Making that observation and then making the decision to change to a more productive, constructive emotion (and yes, you can change what you feel), to channel the emotion into a positive force, that decision is the first and most important step you can make. The choice and intention to act from state of centred love, must surely be the only way forward.

A famous quote by Jimi Hendrix might be an appropriate conclusion: “Only when the power of love overcomes the love of power will the world know peace.”

*For references and information on research please email us at

Wednesday, February 1, 2017


          "Something is rotten in the State of Denmark'" so says Shakespeare's fictional character Marcellus in 'Hamlet', and for some reason this sentence keeps popping into my head. It seems eerily relevant to the current state of (almost) our entire world. The way most people feel on a regular basis - whether while on Facebook, Instagram, Twitter or otherwise taking in the latest news bulletin - is unsafe, untrusting, and uneasy. It has gone beyond the remit of this blog, beyond issues of emotional intelligence and mastery (or lack thereof). However, we at Applied Emotional Mastery™ feel compelled to address it anyway, because it IS about emotions and the inescapable ramifications emotionally, of governance, of all leadership. But it is also beyond any one person or ideology. It is the result of a system of leadership, a code of governance that has created a world where hyper-individualism trumps any form of collectivism (no pun intended!), where outward-focused consumerism has become a value, where social isolation and alienation has taken the place of trust and community. This world we have created today is the result of a failed and imbalanced leadership approach, a governing system that, although it plays out in many different political forms around the world, is essentially one system; a system that has been in place for thousands of years, (so you can’t say it hasn’t been given a fair chance!) In fact for more than five thousand years we have prioritized and lauded a masculine paradigm of leadership, by means of patriarchy and other assorted devices of domination. This system has valued - and still values - ‘power over’ versus ‘power with’, physical strength over emotional resilience, thoughts over feelings, logic over intuition, materialism over relationships, measurable achievement over all-inclusive fulfilment, individual success over collective development.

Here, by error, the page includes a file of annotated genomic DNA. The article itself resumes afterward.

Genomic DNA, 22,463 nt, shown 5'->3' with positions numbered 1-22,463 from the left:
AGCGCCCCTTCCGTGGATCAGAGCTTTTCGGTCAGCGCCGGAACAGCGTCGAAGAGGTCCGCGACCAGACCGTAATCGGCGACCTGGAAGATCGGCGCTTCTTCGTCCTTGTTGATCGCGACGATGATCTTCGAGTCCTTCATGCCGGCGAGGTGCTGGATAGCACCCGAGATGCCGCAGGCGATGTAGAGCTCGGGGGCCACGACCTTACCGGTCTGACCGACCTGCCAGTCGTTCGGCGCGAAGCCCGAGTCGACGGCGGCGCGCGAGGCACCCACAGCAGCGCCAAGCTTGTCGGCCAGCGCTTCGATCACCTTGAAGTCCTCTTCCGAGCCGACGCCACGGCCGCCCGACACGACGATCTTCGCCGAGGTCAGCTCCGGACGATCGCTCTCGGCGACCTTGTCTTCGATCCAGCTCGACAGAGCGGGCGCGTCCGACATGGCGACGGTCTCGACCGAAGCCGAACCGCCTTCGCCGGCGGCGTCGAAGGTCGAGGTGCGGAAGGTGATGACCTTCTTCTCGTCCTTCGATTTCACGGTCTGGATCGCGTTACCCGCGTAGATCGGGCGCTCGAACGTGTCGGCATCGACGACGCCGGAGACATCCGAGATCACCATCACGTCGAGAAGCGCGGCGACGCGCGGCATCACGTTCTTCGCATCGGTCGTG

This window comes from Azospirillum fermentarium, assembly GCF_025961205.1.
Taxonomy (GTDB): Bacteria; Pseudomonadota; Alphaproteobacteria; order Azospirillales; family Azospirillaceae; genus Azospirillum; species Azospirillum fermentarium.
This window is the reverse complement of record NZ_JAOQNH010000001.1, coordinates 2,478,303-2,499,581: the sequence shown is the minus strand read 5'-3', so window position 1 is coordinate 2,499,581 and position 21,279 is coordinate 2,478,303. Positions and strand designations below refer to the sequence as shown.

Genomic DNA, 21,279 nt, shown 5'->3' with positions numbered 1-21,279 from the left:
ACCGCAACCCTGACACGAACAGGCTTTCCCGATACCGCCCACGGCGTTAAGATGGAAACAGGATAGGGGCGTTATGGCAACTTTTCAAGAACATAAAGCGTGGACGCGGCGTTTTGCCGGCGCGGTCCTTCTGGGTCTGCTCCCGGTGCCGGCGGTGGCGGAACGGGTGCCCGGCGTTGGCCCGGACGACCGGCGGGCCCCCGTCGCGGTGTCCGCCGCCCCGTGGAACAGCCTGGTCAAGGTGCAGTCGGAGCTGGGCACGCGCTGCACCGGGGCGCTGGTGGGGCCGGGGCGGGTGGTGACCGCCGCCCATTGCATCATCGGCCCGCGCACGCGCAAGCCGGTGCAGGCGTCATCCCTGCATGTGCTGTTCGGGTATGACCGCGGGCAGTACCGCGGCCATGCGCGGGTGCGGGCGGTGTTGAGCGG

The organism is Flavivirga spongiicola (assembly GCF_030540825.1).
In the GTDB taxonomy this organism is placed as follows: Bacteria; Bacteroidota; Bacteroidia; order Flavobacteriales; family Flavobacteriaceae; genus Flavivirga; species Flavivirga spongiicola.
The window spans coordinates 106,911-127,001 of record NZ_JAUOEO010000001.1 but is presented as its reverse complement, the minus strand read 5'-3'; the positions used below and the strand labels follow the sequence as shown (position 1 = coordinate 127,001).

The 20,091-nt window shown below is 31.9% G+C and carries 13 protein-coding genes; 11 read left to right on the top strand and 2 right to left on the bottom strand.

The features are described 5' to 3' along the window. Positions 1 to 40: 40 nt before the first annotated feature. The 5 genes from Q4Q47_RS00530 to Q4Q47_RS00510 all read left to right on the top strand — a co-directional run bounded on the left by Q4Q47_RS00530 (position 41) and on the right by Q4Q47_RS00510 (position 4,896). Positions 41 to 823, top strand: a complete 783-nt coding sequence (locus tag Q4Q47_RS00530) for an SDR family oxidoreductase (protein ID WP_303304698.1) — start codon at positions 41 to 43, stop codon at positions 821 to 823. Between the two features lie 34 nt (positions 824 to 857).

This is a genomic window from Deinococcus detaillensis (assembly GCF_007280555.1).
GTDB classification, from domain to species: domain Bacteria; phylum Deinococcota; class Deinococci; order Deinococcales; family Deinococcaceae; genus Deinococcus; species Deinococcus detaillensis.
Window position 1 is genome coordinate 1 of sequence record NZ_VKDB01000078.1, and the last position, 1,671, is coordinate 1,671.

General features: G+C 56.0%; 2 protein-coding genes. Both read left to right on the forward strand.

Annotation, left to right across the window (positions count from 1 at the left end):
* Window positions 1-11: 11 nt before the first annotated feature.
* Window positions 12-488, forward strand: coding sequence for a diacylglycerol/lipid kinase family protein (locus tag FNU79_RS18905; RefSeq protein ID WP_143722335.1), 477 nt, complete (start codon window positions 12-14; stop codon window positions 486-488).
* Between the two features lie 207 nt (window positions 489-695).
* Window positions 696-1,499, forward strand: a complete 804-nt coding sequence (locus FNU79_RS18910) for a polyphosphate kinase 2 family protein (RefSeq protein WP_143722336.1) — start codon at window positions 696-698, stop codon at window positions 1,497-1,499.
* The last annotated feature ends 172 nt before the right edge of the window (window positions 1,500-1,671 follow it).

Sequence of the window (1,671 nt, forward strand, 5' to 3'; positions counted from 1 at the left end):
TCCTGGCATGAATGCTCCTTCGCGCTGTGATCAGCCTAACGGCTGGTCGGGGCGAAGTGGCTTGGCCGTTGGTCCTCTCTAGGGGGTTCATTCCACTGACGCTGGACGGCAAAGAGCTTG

Enough already! It is time to change, time to accept we need a different leadership approach. I mean really different – NOT just another patriarchy with a different spin. We need to step outside the limited box of possibilities created by patriarchal thinking and open up to a wider view, one that gives equal value to both male and female qualities.